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Cost, talent and operational excellence are currently the top three drivers of strategic corporate real estate (CRE) decisions globally. This is according to the 2023 What Occupiers Want annual survey compiled by Cushman & Wakefield in partnership with CoreNet Global. In South Africa, however, environmental social and governance (ESG) priorities rank third, after cost and talent, according to Natasha Bruwer, who is Managing Director of Occupier Services at Cushman & Wakefield | BROLL and Chair of CoreNet Global Sub-Saharan Africa Networking Group.
The survey examines trends in office location and workplace, perspectives on changes to portfolios, and strategies around policies, procedures and decision-making worldwide.
While the key drivers of CRE strategy remained the same, their order of importance has changed. Globally, cost pressure is now the primary challenge for companies, followed by talent sourcing and retention, and operational excellence. Customer relations and ESG ranked fourth and fifth, respectively. Significantly, ESG moved up from eighth position last year, showing an increase in social and sustainability conscious goals.
Communal office space has increased in importance, with the focus being on the office as a place for collaboration and innovation, but nearly two-thirds of occupiers (63%) plan to reduce their real estate footprint in the next two years. More companies are now recruiting talent outside their own cities, with 26% recruiting from anywhere in the world. Flexible work remains important, with employees preferring a degree of autonomy and choice.
How SA compares
The top three drivers of CRE decisions in the Europe, Middle East and Africa (EMEA) region – into which South Africa falls – were slightly different, with cost and talent ranking first and second, but ESG coming in third.
Bruwer confirms that the key drivers of CRE strategy in South Africa align closely with the EMEA region feedback. “Although the research does not indicate the sample size from Africa, each country will likely show varying combinations of these top three drivers, depending on the macro-economic climate and unique challenges facing occupiers in those markets,” she says.
In South Africa in particular, she says the enormous cost pressures of rising inflation and climbing interest rates have been compounded by socio-political unrest events and increased load-shedding. These factors have severely affected large corporations doing business in South Africa, driving a strong focus on cost containment. “Corporate real estate teams have had a firm seat at the C-Suite table since COVID-19 because property is an important variable in reducing costs and generating income,” she says.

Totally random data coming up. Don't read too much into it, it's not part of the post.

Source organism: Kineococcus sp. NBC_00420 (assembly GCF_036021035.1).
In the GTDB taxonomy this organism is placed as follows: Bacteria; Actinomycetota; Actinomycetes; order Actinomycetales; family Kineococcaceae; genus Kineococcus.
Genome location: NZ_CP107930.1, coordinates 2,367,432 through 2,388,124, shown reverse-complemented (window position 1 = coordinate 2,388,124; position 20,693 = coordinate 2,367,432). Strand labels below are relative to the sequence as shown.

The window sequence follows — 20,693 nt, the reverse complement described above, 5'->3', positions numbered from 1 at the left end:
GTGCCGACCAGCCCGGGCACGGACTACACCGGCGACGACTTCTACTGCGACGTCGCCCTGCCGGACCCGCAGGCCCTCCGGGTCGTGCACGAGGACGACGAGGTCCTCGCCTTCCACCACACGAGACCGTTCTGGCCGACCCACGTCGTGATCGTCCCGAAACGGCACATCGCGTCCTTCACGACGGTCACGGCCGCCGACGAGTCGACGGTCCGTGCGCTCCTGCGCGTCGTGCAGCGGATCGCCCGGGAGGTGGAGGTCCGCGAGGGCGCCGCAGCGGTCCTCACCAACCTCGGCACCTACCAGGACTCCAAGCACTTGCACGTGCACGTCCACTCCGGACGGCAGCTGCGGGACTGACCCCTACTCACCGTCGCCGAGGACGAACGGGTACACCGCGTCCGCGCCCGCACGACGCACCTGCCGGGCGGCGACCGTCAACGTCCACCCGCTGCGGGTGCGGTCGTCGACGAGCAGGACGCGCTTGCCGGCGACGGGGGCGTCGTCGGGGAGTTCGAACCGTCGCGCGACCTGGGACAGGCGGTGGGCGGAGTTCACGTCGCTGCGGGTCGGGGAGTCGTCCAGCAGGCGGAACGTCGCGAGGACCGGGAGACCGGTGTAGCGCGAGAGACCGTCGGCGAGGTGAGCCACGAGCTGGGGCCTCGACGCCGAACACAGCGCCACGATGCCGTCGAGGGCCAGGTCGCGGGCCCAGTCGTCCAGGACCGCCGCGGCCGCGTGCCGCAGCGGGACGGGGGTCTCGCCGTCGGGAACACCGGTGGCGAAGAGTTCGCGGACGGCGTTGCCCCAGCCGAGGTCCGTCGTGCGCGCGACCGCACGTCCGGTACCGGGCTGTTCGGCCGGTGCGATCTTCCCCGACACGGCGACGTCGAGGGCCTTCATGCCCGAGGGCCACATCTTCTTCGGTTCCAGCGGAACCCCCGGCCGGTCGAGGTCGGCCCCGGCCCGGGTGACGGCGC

Alexforbes, at a recent CoreNet Global SSANG event, revealed that adopting a flexible working model was a sustainable solution to reducing its footprint across 13 South African offices without closing them. In the process, it has reduced its floor space by over 60% and unlocked R1.2bn in value from downsizing.
“Property costs rank second only to salaries as the largest expenses for companies, and well-executed real estate strategies can achieve material savings. Unlocking maximum efficiencies requires that a combination of policy, change management, design and technology be incorporated into a strategic plan. Hybrid working policies need to be implemented that govern expectations and output. The key to the success of a hybrid working environment is the technology that powers the invisible structure between the physical occupation of space and that of the virtual,” she adds.
Talent sourcing and retention
With an estimated 20,000 professionals leaving Africa annually, there are notable challenges with finding and retaining skilled and executive talent.
“It is not surprising that talent sourcing and retention ranks in the top three priorities for companies in South Africa,” says Bruwer. “Creative retention arrangements, which are more sophisticated than cash alone, are becoming an increasing weapon in the talent war.”
Flexible working is described as a low cost and high benefit solution to attracting and retaining talent, as is creating appealing work environments that encourage collaboration and innovation. Popular offerings are amenities such as gyms, retail convenience and wellness centres.
Bruwer notes that in our local South African context, there is value in offering subsidised meals for staff, or additional ablution amenities to buffer the impact of regular municipal service disruption at employees’ residences.
“The most discussed topic in CRE circles in South Africa over the past year is, without doubt, energy and water stability,” Bruwer says. Although ESG ranked only fifth globally and in the Asia Pacific region, and did not make the top five priorities in the Americas, it is an area of critical focus in Africa. “Globally, ESG is regarded as the ‘right thing to do’ and has gained more prominence in recent years in driving real estate priorities,” she says.
She adds that in South Africa, ESG is becoming something of a ‘license to operate’ as businesses are accelerating plans to develop sustainable renewable energy and water sources in response to climate change and to ease the load on failing infrastructure. In the same way, social governance (diversity, equity and inclusion) has been accelerated through legislation and policy to reverse the structural discrimination of the past.
“Necessity is indeed the mother of invention and is creating authenticity around the adoption of ESG goals and driving implementation strategies in South Africa,” she concludes. To read the 2023 What Occupiers Want annual survey compiled by Cushman & Wakefield in partnership with CoreNet Global click on the following link: https://prowly-uploads.s3.eu- west-1.amazonaws.com/uploads/ landing_page_image/image/ 507203/ fe92459af3aa0841051d4f83169804 eb.pdf